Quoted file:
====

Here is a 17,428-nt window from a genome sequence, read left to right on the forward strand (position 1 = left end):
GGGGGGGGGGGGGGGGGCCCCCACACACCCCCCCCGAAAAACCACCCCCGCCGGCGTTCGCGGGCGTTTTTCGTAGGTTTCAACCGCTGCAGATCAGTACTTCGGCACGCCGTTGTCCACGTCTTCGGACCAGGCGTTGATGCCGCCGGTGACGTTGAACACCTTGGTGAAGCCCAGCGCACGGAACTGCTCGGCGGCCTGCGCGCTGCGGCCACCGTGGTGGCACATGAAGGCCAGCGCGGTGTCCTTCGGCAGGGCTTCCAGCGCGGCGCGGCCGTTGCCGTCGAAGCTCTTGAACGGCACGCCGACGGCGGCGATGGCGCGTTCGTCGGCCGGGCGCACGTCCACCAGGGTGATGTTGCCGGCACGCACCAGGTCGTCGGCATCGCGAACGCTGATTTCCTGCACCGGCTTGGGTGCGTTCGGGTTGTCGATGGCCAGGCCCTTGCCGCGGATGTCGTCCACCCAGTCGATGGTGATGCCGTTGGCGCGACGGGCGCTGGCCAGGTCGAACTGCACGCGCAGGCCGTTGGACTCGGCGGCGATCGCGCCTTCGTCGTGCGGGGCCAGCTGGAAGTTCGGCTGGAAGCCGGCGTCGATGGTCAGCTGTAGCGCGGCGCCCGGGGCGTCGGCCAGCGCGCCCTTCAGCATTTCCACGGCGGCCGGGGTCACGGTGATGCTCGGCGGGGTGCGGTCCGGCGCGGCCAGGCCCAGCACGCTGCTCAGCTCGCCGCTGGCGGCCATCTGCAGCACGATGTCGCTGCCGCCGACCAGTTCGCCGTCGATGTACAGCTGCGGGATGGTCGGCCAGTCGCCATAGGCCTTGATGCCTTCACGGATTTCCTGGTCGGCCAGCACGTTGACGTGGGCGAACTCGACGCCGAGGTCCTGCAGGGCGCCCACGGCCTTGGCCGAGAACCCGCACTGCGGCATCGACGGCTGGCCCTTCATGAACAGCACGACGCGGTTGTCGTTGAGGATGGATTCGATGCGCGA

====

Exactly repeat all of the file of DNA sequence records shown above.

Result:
Here is a 17,428-nt window from a genome sequence, read left to right on the forward strand (position 1 = left end):
GGGGGGGGGGGGGGGGGCCCCCACACACCCCCCCCGAAAAACCACCCCCGCCGGCGTTCGCGGGCGTTTTTCGTAGGTTTCAACCGCTGCAGATCAGTACTTCGGCACGCCGTTGTCCACGTCTTCGGACCAGGCGTTGATGCCGCCGGTGACGTTGAACACCTTGGTGAAGCCCAGCGCACGGAACTGCTCGGCGGCCTGCGCGCTGCGGCCACCGTGGTGGCACATGAAGGCCAGCGCGGTGTCCTTCGGCAGGGCTTCCAGCGCGGCGCGGCCGTTGCCGTCGAAGCTCTTGAACGGCACGCCGACGGCGGCGATGGCGCGTTCGTCGGCCGGGCGCACGTCCACCAGGGTGATGTTGCCGGCACGCACCAGGTCGTCGGCATCGCGAACGCTGATTTCCTGCACCGGCTTGGGTGCGTTCGGGTTGTCGATGGCCAGGCCCTTGCCGCGGATGTCGTCCACCCAGTCGATGGTGATGCCGTTGGCGCGACGGGCGCTGGCCAGGTCGAACTGCACGCGCAGGCCGTTGGACTCGGCGGCGATCGCGCCTTCGTCGTGCGGGGCCAGCTGGAAGTTCGGCTGGAAGCCGGCGTCGATGGTCAGCTGTAGCGCGGCGCCCGGGGCGTCGGCCAGCGCGCCCTTCAGCATTTCCACGGCGGCCGGGGTCACGGTGATGCTCGGCGGGGTGCGGTCCGGCGCGGCCAGGCCCAGCACGCTGCTCAGCTCGCCGCTGGCGGCCATCTGCAGCACGATGTCGCTGCCGCCGACCAGTTCGCCGTCGATGTACAGCTGCGGGATGGTCGGCCAGTCGCCATAGGCCTTGATGCCTTCACGGATTTCCTGGTCGGCCAGCACGTTGACGTGGGCGAACTCGACGCCGAGGTCCTGCAGGGCGCCCACGGCCTTGGCCGAGAACCCGCACTGCGGCATCGACGGCTGGCCCTTCATGAACAGCACGACGCGGTTGTCGTTGAGGATGGATTCGATGCGCGA